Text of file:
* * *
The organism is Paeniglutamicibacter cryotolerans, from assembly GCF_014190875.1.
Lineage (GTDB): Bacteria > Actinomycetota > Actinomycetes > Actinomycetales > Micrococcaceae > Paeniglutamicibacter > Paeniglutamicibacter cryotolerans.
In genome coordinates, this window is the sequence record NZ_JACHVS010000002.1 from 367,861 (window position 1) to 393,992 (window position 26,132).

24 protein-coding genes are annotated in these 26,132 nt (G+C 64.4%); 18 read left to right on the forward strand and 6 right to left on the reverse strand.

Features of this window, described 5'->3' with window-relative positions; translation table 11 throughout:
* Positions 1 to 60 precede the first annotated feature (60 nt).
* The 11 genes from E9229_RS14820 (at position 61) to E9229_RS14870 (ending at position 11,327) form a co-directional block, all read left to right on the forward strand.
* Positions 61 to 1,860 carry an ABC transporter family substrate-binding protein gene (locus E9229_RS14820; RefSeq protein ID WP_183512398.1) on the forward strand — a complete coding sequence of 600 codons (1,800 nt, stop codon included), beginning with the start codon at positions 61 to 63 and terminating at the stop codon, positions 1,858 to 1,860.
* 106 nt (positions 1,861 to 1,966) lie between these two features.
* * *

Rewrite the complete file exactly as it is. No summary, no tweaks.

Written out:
The organism is Paeniglutamicibacter cryotolerans, from assembly GCF_014190875.1.
Lineage (GTDB): Bacteria > Actinomycetota > Actinomycetes > Actinomycetales > Micrococcaceae > Paeniglutamicibacter > Paeniglutamicibacter cryotolerans.
In genome coordinates, this window is the sequence record NZ_JACHVS010000002.1 from 367,861 (window position 1) to 393,992 (window position 26,132).

24 protein-coding genes are annotated in these 26,132 nt (G+C 64.4%); 18 read left to right on the forward strand and 6 right to left on the reverse strand.

Features of this window, described 5'->3' with window-relative positions; translation table 11 throughout:
* Positions 1 to 60 precede the first annotated feature (60 nt).
* The 11 genes from E9229_RS14820 (at position 61) to E9229_RS14870 (ending at position 11,327) form a co-directional block, all read left to right on the forward strand.
* Positions 61 to 1,860 carry an ABC transporter family substrate-binding protein gene (locus E9229_RS14820; RefSeq protein ID WP_183512398.1) on the forward strand — a complete coding sequence of 600 codons (1,800 nt, stop codon included), beginning with the start codon at positions 61 to 63 and terminating at the stop codon, positions 1,858 to 1,860.
* 106 nt (positions 1,861 to 1,966) lie between these two features.